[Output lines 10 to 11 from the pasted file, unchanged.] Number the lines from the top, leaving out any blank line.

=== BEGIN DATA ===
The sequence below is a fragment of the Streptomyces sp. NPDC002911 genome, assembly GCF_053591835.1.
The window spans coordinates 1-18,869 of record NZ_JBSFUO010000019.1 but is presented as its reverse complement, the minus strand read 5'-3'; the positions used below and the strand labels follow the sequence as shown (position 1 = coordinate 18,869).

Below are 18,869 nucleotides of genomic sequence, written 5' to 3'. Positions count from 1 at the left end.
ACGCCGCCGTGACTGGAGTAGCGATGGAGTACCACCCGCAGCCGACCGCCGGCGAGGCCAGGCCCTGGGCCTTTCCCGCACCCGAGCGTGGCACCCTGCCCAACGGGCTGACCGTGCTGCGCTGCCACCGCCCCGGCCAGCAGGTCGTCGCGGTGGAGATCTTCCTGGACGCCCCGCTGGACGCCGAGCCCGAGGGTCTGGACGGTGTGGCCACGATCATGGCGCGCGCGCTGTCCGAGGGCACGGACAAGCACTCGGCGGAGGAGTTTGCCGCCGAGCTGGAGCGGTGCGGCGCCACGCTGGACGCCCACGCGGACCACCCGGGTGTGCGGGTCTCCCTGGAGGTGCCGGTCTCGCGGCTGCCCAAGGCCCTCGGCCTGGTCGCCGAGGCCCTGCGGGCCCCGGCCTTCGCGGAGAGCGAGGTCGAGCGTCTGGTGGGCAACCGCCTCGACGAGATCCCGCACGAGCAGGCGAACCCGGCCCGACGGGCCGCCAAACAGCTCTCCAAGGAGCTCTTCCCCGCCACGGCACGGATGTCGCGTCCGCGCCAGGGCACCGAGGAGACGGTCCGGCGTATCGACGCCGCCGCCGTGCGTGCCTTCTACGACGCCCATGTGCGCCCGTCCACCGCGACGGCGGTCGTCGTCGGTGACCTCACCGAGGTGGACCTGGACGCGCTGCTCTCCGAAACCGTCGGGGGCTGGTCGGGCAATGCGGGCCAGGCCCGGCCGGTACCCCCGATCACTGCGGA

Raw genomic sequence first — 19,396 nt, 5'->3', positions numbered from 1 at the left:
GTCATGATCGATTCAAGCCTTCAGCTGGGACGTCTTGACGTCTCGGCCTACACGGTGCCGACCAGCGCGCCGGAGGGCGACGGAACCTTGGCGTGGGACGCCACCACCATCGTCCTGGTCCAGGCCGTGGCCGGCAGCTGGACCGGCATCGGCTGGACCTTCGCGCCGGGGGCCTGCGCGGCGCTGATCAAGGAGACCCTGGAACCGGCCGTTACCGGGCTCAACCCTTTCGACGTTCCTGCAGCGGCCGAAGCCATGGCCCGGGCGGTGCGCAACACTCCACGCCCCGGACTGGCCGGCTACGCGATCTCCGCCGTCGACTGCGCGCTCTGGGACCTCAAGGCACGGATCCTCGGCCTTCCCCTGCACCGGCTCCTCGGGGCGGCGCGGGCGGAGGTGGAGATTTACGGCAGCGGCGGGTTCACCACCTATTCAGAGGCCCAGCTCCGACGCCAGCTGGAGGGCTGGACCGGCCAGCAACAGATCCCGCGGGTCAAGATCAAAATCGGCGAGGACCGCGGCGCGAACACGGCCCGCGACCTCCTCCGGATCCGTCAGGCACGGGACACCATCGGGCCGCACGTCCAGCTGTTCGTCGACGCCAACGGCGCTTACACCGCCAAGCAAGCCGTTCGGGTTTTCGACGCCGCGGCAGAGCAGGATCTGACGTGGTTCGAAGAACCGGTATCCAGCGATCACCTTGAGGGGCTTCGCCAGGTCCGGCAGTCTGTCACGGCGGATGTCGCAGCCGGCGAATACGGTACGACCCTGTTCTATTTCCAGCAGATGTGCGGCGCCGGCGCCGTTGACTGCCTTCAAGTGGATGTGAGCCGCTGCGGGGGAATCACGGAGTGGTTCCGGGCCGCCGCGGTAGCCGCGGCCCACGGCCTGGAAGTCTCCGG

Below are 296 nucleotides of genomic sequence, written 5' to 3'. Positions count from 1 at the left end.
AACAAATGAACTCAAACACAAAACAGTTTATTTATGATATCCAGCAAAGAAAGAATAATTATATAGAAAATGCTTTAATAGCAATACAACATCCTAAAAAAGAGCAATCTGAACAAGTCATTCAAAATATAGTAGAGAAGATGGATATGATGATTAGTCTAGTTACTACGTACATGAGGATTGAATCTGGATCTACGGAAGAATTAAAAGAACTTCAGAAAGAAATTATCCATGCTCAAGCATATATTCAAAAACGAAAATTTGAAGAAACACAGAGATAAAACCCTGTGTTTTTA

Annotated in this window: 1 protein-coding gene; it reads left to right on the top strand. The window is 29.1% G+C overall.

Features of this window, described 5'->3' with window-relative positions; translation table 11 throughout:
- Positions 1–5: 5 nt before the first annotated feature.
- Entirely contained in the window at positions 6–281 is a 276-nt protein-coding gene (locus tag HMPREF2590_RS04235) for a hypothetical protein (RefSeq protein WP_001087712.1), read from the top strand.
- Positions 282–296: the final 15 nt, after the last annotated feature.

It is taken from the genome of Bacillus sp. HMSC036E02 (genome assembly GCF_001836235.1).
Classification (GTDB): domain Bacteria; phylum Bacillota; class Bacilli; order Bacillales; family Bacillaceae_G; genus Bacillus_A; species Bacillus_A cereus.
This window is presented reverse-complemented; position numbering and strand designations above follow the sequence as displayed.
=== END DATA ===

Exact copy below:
Features of this window, described 5'->3' with window-relative positions; translation table 11 throughout:
- Positions 1–5: 5 nt before the first annotated feature.